“When he started in international cricket, he didn’t do too well, and when he came back from those first few stints of international cricket, he realised he has to work harder,” Toyana told The Daily Maverick.
“Whether that’s putting in an extra two hours with throw downs or just working on his fitness, he’s really taken a lot of responsibility to get his game right.”
Those efforts are now starting to pay off. Currently on tour with the Proteas in the United Arab Emirates, De Kock scored his maiden ODI ton last week, and although he still has a long way to go, the fruits of his labour are starting to show.
Toyana admits that De Kock’s work ethic has been slack in the past, mostly because he possessed enough natural talent to get by, but international cricket is a different ball game and the 20-year old has realised that.
“He’s a joy to work with these days. His work ethic has lacked in the past, but in the last four or five months, he’s been superb. I’ve known him since he was 16 and he’s worked harder than I have ever seen him work lately. It was upon him to do the work and he’s done it,” Toyana said.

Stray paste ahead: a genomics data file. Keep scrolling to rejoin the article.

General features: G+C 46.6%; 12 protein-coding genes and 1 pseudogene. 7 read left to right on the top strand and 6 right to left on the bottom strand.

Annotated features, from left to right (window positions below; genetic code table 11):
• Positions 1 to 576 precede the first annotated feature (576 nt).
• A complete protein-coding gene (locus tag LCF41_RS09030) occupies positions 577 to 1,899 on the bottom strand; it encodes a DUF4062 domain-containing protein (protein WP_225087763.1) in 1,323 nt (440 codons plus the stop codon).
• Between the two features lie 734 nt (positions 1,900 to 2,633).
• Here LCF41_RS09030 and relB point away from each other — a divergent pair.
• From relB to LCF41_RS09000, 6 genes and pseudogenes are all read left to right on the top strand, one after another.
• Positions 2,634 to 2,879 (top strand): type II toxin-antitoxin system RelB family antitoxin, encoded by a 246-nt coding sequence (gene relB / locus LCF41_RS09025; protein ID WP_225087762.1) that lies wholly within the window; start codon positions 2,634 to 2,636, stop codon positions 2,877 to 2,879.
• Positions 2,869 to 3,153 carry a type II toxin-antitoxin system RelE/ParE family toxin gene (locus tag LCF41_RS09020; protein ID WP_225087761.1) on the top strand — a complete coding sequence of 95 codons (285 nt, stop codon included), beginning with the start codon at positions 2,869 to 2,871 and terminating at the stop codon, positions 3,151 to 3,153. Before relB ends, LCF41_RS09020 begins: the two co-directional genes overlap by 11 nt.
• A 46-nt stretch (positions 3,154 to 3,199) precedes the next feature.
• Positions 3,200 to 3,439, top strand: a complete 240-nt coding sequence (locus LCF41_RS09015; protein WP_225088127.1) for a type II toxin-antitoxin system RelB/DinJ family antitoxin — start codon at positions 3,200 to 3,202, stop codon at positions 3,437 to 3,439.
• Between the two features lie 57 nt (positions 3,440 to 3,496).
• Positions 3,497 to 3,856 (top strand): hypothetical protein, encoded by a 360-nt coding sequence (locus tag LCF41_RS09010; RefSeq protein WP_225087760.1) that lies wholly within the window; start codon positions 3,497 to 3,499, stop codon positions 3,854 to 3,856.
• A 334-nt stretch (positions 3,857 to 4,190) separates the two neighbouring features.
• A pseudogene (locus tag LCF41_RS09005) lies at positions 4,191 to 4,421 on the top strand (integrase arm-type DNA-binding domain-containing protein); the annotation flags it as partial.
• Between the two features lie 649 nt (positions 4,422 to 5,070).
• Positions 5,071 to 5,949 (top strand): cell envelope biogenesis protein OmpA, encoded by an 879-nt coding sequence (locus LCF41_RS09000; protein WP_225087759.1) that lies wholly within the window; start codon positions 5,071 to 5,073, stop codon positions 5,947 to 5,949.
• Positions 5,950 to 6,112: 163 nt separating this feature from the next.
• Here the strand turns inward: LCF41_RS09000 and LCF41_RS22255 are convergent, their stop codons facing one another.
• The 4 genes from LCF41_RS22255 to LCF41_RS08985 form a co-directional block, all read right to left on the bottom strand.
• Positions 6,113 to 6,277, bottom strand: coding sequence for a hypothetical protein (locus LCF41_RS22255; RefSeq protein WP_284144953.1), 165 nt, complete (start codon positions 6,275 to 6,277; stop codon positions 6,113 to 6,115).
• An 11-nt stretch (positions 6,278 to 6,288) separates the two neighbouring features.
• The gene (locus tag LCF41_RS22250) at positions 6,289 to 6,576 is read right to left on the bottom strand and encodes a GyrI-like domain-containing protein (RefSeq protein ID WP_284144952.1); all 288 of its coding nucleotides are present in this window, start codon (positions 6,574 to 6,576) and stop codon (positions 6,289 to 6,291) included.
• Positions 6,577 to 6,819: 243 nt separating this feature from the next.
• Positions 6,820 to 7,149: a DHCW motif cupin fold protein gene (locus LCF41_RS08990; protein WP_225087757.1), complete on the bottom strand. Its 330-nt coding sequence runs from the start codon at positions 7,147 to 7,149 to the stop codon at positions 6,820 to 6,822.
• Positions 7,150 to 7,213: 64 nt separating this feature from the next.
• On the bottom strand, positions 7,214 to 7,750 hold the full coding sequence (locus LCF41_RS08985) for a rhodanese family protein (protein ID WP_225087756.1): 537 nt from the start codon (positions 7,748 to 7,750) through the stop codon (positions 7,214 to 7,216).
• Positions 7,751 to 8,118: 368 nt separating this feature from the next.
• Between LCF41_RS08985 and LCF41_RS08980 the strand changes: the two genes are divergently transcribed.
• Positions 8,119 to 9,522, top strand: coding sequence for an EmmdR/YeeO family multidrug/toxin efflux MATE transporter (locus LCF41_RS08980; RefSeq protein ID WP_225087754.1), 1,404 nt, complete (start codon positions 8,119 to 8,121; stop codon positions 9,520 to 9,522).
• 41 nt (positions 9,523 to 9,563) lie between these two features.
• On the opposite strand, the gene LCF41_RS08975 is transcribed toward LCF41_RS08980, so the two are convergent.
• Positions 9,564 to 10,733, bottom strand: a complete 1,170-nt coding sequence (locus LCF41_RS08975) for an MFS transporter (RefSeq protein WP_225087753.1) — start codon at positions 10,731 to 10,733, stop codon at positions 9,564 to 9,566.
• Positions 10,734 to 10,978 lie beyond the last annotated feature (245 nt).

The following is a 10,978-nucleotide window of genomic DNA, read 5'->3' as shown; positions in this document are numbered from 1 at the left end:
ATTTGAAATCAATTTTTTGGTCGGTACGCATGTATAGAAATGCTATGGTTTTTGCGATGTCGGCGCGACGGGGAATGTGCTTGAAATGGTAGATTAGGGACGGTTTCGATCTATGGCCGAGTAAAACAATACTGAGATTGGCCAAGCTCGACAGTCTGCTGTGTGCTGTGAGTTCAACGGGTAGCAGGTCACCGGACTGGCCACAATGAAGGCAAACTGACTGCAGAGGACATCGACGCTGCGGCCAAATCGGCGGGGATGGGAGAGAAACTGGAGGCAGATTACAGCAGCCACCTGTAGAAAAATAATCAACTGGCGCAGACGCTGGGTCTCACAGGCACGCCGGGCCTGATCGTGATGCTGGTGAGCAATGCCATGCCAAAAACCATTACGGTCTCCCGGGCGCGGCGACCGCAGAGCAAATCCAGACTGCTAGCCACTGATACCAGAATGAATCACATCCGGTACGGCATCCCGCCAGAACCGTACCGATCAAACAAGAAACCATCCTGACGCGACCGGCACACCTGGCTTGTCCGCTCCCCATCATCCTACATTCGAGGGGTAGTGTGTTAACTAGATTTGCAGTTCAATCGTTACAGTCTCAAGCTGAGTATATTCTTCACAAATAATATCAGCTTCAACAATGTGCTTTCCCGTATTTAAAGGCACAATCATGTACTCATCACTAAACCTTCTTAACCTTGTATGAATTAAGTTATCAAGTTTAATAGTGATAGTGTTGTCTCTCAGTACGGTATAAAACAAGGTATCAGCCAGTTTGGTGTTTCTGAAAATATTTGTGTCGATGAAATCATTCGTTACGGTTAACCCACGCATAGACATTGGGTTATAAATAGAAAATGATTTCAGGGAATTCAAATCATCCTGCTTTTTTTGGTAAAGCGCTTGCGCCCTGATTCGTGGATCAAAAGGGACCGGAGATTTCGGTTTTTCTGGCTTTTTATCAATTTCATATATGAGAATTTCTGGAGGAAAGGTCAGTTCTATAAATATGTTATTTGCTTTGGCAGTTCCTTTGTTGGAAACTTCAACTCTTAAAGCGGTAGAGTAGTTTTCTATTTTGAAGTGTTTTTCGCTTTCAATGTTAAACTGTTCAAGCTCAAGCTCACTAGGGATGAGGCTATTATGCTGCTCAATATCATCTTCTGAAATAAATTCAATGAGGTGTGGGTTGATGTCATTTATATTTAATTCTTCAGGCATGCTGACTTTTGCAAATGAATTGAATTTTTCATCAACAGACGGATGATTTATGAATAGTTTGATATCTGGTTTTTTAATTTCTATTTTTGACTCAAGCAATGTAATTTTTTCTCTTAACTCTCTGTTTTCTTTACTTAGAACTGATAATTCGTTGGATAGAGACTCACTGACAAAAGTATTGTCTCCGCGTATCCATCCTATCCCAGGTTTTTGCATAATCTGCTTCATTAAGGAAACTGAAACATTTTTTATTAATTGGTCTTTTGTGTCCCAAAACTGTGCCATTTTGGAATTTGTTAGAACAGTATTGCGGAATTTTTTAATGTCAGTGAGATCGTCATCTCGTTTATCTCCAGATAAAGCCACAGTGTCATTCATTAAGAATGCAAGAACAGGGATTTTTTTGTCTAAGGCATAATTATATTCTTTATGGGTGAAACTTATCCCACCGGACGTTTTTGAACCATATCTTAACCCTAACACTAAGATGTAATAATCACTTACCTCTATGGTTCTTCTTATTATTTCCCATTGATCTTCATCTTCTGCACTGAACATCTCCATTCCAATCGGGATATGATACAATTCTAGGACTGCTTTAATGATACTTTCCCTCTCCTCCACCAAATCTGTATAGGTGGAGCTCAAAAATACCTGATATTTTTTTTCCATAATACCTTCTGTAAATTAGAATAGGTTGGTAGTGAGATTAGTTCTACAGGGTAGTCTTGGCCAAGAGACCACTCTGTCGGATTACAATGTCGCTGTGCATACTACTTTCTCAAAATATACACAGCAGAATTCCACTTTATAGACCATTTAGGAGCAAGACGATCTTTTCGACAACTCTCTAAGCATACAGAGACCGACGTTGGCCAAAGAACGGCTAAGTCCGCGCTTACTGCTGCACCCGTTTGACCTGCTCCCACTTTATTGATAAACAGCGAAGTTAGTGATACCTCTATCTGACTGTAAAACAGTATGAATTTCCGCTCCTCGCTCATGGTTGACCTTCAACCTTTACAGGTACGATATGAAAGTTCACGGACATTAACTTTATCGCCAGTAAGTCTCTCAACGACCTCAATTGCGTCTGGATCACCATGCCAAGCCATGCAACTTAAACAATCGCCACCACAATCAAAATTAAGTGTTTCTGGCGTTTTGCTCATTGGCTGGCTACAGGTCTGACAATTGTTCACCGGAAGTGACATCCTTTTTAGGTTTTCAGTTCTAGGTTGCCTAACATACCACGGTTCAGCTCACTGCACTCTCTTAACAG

“It’s reached a stage now where, every time myself and my assistant coach see Quinton, we want to run away because we know he’s going to make us work for an extra two or three hours at least,” the coach joked.
Nurturing him as a talent is something which has always been part of the culture at the Lions, but you can only take a horse to water and it was up to De Kock to drink – and he has. He’s realised what his weaknesses are and he’s gone back to square one to work on them.
Spin was something De Kock was particularly uncertain against. In Sri Lanka, he had little trouble picking the faster bowlers, but as soon as a spinner was brought on, he lost it. After his return from the tour, De Kock went back to basics and spent every day from 8am to 11am with Toyana and the other coaching staff working on an approach to facing spin. Although he still hasn’t cracked it entirely, his franchise coach isn’t surprised that he’s started to show some aptitude against the twirlers.
“We worked really hard with him on his technique against spin and I’m not surprised at the way in which he played Pakistan’s spinners. He’s done the work and it’s paid off,” said Toyana.
In the four ODIs De Kock played against Pakistan, he scored 189 runs at an average of 47.25 and he hit a handy, unbeaten 48 on Wednesday to help seal a nine-wicket win for South Africa in the first T20. Although he still has a long way to go, the signs are there that De Kock is a much improved and very much a changed player to the one who made his debut almost year ago. If his evolution continues along with his work, then maybe, just maybe, he’ll actually enjoy talking about cricket sometime soon. DM
Photo: Quinton de Kock plays a shot during their first T20 international cricket match against Pakistan in Dubai. (REUTERS/Nikhil Monteiro)